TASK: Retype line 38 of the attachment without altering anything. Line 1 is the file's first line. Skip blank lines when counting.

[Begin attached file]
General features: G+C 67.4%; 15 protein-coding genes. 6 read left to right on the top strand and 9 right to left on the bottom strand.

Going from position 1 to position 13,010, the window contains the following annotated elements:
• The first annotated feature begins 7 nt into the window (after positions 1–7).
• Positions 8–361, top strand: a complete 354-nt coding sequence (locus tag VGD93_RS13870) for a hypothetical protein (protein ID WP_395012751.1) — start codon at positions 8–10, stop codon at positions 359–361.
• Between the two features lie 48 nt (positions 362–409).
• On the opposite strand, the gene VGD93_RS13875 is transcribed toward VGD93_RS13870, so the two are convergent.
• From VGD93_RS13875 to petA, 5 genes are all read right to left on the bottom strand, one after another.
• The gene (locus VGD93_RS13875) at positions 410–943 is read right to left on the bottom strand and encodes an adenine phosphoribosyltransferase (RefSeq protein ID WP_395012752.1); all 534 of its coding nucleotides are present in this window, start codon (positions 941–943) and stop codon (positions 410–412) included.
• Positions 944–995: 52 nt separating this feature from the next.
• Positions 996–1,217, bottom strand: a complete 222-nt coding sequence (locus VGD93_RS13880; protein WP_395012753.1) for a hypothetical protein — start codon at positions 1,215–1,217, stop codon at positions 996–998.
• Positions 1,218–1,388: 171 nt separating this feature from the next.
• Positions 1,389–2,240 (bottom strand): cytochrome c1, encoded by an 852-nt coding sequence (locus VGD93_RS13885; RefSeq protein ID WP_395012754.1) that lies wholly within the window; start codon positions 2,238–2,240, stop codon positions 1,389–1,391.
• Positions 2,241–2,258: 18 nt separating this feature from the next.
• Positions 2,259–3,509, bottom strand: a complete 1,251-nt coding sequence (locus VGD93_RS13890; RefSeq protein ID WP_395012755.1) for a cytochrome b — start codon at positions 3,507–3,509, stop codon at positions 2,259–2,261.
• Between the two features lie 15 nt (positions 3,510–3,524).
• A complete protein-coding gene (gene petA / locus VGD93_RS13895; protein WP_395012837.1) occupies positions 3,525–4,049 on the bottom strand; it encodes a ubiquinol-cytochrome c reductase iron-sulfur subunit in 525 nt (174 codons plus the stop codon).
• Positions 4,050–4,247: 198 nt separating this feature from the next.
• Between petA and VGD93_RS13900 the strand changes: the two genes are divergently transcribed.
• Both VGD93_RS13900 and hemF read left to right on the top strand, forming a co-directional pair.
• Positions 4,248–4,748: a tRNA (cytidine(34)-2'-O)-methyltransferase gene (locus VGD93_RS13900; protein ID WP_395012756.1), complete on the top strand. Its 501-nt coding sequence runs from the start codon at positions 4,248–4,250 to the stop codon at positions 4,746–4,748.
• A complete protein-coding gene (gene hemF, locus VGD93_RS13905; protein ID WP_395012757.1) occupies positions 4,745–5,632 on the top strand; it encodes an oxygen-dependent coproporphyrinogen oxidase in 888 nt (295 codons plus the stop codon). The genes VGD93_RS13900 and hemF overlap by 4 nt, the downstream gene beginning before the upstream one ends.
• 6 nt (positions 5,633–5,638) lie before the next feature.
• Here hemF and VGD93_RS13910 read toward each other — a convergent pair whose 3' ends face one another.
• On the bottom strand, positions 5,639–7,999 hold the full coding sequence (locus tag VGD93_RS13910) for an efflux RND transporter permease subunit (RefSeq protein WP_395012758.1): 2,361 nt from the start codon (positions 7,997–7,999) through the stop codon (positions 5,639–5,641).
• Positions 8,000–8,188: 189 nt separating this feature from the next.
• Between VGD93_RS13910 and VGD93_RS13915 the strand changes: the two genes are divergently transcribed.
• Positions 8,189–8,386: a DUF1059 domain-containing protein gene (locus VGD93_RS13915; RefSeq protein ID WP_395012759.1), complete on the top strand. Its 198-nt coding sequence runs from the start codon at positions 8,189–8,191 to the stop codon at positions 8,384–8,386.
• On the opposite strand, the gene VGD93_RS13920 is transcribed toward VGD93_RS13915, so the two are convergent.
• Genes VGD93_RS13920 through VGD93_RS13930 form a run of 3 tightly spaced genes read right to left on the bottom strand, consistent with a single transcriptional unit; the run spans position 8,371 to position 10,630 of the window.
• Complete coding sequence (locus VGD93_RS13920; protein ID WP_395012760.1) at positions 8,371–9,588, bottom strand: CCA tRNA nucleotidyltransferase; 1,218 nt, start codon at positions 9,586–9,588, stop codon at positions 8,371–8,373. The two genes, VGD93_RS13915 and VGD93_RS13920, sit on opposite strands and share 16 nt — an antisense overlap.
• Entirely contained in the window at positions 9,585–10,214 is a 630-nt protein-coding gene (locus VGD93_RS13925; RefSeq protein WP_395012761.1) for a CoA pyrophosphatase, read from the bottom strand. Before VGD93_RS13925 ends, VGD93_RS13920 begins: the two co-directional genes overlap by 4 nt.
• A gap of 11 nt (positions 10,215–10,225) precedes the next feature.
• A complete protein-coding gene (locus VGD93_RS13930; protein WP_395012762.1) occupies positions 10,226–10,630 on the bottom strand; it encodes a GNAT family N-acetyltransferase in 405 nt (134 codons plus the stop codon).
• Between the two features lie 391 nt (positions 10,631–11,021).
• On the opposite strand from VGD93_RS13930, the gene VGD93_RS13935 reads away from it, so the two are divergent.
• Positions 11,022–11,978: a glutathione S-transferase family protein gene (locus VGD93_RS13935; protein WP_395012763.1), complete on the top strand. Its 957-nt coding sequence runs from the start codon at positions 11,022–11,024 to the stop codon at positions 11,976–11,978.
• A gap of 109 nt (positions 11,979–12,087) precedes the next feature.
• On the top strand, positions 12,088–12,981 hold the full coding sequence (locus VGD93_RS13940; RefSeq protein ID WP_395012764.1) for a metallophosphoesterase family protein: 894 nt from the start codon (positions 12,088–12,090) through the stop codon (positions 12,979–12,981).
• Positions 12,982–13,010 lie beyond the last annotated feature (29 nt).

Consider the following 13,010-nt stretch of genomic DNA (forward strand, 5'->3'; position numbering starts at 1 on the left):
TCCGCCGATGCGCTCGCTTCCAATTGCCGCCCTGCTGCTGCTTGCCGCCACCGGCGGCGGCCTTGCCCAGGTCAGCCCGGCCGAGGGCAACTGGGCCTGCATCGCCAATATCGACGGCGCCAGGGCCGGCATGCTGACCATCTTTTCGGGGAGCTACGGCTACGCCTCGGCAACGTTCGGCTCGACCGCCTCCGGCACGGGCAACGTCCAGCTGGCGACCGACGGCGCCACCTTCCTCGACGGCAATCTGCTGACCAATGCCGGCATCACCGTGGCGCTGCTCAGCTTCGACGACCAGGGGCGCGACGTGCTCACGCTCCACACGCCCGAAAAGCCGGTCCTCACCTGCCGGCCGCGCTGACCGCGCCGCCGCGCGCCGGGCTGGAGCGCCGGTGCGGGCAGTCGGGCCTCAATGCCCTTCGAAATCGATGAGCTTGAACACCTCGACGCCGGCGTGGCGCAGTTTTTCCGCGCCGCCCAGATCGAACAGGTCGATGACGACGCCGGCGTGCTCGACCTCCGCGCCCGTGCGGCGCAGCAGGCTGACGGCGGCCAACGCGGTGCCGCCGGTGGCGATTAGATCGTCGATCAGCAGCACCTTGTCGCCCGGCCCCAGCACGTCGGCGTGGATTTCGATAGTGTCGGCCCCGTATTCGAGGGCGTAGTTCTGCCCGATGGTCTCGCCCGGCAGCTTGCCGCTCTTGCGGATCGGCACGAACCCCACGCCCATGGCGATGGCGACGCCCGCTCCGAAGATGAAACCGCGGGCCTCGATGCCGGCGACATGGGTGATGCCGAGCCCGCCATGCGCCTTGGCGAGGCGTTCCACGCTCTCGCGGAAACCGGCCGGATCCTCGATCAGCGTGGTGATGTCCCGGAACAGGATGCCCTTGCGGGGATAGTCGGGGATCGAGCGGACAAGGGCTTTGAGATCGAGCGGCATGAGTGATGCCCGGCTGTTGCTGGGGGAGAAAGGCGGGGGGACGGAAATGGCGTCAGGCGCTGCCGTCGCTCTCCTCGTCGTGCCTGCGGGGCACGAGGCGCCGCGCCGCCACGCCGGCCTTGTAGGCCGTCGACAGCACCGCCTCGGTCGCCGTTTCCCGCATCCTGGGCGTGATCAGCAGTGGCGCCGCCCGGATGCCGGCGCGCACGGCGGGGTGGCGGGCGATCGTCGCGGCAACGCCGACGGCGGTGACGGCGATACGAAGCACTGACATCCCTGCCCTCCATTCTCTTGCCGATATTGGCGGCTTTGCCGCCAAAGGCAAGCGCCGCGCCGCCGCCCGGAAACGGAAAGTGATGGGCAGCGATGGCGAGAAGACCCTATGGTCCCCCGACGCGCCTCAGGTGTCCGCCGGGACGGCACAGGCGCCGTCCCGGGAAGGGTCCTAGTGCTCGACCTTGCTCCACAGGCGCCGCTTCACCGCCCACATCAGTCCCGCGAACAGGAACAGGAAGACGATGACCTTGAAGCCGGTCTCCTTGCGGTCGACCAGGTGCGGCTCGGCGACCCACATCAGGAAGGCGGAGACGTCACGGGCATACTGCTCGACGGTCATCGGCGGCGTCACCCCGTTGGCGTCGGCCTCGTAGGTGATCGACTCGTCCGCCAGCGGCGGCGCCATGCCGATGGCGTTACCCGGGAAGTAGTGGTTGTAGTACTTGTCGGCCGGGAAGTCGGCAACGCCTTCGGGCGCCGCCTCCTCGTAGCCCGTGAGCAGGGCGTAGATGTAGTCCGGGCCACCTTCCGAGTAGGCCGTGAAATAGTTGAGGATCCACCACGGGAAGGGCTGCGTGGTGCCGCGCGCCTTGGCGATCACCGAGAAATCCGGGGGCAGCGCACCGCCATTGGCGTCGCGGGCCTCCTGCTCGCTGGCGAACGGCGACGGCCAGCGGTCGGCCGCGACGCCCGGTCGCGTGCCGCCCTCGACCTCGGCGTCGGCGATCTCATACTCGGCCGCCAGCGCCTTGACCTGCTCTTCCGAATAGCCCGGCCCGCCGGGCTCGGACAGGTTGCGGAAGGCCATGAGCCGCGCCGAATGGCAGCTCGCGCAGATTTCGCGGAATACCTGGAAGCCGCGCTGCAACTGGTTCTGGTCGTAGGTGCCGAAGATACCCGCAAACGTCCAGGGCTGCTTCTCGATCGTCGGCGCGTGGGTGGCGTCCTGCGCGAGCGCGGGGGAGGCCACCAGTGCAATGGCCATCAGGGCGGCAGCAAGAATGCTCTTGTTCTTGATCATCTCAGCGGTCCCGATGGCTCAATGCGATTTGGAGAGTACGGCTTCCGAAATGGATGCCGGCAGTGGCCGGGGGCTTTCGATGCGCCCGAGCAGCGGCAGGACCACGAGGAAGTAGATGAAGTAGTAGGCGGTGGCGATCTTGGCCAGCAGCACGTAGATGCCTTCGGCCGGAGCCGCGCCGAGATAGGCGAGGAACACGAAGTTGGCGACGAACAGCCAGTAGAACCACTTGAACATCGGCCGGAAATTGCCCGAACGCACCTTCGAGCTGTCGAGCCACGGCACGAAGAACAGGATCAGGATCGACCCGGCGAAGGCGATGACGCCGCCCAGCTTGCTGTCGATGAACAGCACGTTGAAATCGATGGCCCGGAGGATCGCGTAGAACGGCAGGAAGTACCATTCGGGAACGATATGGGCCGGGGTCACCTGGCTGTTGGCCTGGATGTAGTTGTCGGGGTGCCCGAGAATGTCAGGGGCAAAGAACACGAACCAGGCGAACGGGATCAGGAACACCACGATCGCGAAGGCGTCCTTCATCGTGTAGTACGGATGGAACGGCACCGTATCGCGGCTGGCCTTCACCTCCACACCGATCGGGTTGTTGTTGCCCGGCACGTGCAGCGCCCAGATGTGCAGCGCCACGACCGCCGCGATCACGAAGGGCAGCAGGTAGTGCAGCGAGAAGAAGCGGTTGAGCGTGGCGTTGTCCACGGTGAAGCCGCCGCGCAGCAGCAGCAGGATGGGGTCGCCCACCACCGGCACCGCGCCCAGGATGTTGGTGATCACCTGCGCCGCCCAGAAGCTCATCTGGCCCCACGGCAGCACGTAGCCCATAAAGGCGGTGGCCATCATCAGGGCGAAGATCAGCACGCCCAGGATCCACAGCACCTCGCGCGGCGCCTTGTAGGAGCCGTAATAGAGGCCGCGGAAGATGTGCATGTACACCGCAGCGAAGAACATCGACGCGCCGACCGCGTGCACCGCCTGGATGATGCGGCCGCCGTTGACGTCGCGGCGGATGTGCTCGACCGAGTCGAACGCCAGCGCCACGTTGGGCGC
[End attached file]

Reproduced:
• On the top strand, positions 12,088–12,981 hold the full coding sequence (locus VGD93_RS13940; RefSeq protein ID WP_395012764.1) for a metallophosphoesterase family protein: 894 nt from the start codon (positions 12,088–12,090) through the stop codon (positions 12,979–12,981).